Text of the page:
“But the souls of the righteous are in the hand of God,
and no torment will ever touch them.
In the eyes of the foolish they seemed to have died,
and their departure was thought to be a disaster,
and their going from us to be their destruction;
but they are at peace.
For though in the sight of others they were punished,
their hope is full of immortality.
Having been disciplined a little, they will receive great good,
because God tested them and found them worthy of himself.
Those who trust in him will understand truth,
and the faithful will abide with him in love,
because grace and mercy are upon his holy ones,
and he watches over his elect.” Wisdom 3:1-5, 9.
Like many Americans I have spent the last several days watching memorials to Senator John McCain. In particular, I watched the service at the National Cathedral all Saturday morning. I became awed with that Cathedral almost thirty years ago when our friends Joanne and Allan Meadors introduced us to it through the National Cathedral Association, and we were hooked. For twenty years we visited it at least twice a year, often staying at the College of Preachers on its grounds. I am still reeling from this memorable service on Saturday morning at such a familiar sacred space.
Former Senator Kelly Ayotte read these favorite words from holy scripture recommended for the burial office from the Book of Wisdom.
What a tribute that a man can so inspire us so much in his death by how he lived and even how he planned his burial service. I can barely talk about it, much less write about it. I like most of you stayed in tears at most of Meghan McCain’s tribute to her father. This is a real sign of greatness when a man so involved in politics can be so cared for and loved by his children.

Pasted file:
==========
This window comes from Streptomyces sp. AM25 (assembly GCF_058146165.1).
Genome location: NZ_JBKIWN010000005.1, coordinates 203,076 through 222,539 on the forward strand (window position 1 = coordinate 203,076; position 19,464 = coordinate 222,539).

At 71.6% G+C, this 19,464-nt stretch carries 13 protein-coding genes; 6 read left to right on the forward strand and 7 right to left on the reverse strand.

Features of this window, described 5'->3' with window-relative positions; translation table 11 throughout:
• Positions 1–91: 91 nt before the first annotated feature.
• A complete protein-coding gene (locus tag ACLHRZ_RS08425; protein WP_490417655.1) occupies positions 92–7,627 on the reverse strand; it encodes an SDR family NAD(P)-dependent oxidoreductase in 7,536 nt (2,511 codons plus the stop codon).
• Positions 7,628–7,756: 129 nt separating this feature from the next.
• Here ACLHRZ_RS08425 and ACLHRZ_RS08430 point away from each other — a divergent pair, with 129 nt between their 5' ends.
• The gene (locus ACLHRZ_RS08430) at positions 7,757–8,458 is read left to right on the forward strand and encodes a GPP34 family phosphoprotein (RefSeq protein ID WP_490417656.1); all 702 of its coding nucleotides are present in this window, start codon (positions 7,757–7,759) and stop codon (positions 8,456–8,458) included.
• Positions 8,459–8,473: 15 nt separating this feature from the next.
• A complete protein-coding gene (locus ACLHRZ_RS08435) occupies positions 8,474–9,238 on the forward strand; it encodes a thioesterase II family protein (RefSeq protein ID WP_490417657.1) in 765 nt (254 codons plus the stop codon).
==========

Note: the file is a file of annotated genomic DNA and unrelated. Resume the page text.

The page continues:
The entire service was inspiring, a remembrance of an icon of someone who made mistakes and owned up to them, who dared to cross the aisle at the senate to listen to others of another party, who learned to speak his own truth and face the consequences. Many believe that he was molded by his five years of captivity. Most of us cannot imagine what that was like. McCain is a role model for us of someone who turned his trials into gold.
I see many lives in captivity, not the way McCain was, but caught in the captivity of an addiction. I also see daily ordinary men and women who have learned from and come out of that life into what Christians would call a life of resurrection, a new life beyond anything they dreamed. Many who knew them in the past can no longer recognize them physically, mentally, or spiritually.
John McCain’s service was a service of resurrection, a reminder for all of us that there is another way to live and we can begin that journey before death.